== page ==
What does it feels like to be Polish and queer and living in Iceland?

Polish people make up the largest ethnic minority group in Iceland, presenting more than 40% of all immigrants in Iceland as of 2018.  Last year it was estimated that over 19.000 people of Polish people were living in Iceland. We at GayIceland where therefor keen to find out more about the Polish community in Iceland, the queer part of it to be more exact and what it feels like to be Polish and queer and living in Iceland. Today we start that journey by interviewing a young woman who has settled here and has no plans on going back to Poland.

Magda Doborzyńska.

When Magda Doborzyńska first moved to Iceland from Poland, she was only planning on staying for a few months. She was having trouble finding work in her home country and was offered a job in the Westfjords. A year later, she has no plans on going back. “I found love here,” says Magda, who met her girlfriend about seven months ago, after moving to Reykjavík, and now she’s working in the city while learning Icelandic.

Reflecting on her experiences living in Iceland with her partner, it’s the little things that stand out to Magda. “The thing that was very new for me was that no one was looking at us on the street. And also, when I say I have a partner, people aren’t assuming the gender of the person, which is a small thing but it’s really new for me,” she says.

“… there is no education in Poland about human rights and about LGBT people. There are a lot of stereotypes, and teachers are also not educated.”

In Poland, Magda was working as a political activist. She focused on human rights issues, and in particular women’s rights, LGBTQ rights and rights for people with disabilities. “It was a great adventure, but it was also very tiring,” she explains. “The political situation in Poland is really complicated now and really bad. After maybe two years of doing activism I was very, very tired.”

We don’t have any rights in Poland

In particular, Magda says the situation for LGBTQ people in Poland is very bad. “We don’t have any rights, actually. Any form of partnership, legal partnership, marriage, adoption — it doesn’t exist.” Although there is a hate crime law in Poland, Magda says it doesn’t include crimes against LGBTQ people. “A few weeks ago, our president said that he would consider a law kind of similar to the one in Russia, against homosexual propaganda. It’s just an idea, but this government is scary and they’re not supporting any human rights for anyone, especially for LGBT people.”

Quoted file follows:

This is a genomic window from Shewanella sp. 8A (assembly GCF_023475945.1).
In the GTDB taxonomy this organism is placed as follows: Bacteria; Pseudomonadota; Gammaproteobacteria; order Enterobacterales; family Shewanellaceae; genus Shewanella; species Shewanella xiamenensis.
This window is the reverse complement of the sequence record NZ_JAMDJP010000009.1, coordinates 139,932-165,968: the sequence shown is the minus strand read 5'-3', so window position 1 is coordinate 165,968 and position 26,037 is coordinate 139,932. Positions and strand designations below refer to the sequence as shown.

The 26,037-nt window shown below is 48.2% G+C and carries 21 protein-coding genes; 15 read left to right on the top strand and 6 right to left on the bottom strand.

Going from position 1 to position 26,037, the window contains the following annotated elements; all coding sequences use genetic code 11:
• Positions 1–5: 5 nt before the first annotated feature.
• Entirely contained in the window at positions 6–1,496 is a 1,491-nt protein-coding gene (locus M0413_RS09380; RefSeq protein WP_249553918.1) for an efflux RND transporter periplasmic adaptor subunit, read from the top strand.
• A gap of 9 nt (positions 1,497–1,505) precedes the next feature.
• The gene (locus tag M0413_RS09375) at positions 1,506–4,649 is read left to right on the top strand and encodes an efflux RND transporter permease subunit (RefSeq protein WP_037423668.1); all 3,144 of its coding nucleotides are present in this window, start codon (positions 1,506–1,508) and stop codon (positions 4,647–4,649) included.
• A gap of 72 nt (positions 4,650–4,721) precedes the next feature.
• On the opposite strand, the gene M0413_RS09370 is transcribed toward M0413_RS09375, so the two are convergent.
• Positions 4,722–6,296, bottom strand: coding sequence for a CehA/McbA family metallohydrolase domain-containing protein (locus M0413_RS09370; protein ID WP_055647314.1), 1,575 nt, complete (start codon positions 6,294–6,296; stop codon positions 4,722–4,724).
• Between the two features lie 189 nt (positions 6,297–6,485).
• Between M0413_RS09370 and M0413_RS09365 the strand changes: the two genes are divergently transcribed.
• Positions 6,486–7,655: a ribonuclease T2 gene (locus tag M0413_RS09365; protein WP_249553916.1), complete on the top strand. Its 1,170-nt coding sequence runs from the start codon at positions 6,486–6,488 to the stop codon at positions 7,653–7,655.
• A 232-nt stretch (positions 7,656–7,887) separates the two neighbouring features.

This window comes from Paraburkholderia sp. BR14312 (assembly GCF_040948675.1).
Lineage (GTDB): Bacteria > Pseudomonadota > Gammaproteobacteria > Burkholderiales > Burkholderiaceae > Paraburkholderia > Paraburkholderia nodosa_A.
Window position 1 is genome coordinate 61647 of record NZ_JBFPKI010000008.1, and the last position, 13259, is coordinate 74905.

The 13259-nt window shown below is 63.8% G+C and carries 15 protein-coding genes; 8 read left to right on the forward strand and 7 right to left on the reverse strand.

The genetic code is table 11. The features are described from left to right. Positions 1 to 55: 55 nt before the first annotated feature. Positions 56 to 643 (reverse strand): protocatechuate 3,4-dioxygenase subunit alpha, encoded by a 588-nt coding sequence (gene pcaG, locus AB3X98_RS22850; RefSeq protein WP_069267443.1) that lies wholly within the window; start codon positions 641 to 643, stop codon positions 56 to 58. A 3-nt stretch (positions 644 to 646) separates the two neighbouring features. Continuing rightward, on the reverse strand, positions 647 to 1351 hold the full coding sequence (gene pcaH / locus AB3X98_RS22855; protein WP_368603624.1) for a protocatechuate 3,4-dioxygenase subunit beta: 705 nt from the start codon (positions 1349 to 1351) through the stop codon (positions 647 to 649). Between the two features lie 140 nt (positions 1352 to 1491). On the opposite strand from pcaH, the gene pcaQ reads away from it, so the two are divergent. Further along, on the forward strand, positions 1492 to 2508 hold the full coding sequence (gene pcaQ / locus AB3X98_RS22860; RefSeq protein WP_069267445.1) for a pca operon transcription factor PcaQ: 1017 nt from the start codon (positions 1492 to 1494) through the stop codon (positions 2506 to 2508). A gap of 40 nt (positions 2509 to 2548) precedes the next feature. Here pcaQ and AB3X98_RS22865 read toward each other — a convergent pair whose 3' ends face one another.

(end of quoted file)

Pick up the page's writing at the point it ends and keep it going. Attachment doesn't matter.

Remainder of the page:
On the other hand, Magda says the general population in Poland seems to be more tolerant than the government. “A lot of people think that we should have a right to get married, for example,” she explains. She says that disconnect is perhaps because it comes down to the fact that the current government has promised more social programs for families and poor people. At the same time, she says the ruling party in Poland is connected to the Catholic Church, as well as some far-right and nationalist groups in the country.

“When you are poor you just want to have something to eat and you want to have a place to live and you want to have money to buy books and stuff for your children to go to school. You’re not thinking about other things that might be more abstract. You’re just thinking about what to do to get money to live, and I understand that,” she says. “The other thing is that there is no education in Poland about human rights and about LGBT people. There are a lot of stereotypes, and teachers are also not educated.”

“We don’t have any rights, actually. Any form of partnership, legal partnership, marriage, adoption — it doesn’t exist.”

“With this new government there is more space in the mainstream for some nasty ideas, like fascists and nationalists and all this hate speech they are producing. For example, someone was beaten on the street because he was holding hands with his partner. I’m sure there are a lot of stories like this, but I think people are saying it doesn’t make sense to report it to the police.”

‘Beating faggots’

Magda lived in Gdańsk, one of Poland’s biggest cities, so she says her experience in her homeland was fairly positive. She first started coming out when she was just a teenager. “I was fifteen and I was walking in a park with my sister and I told her that I think I might be interested in girls,” Magda says. “She was like, ‘yeah, that’s fine, okay.’ But coming out is a process, so I was having lots of coming outs in my life and I am still doing it.” Today, Magda identifies as pansexual.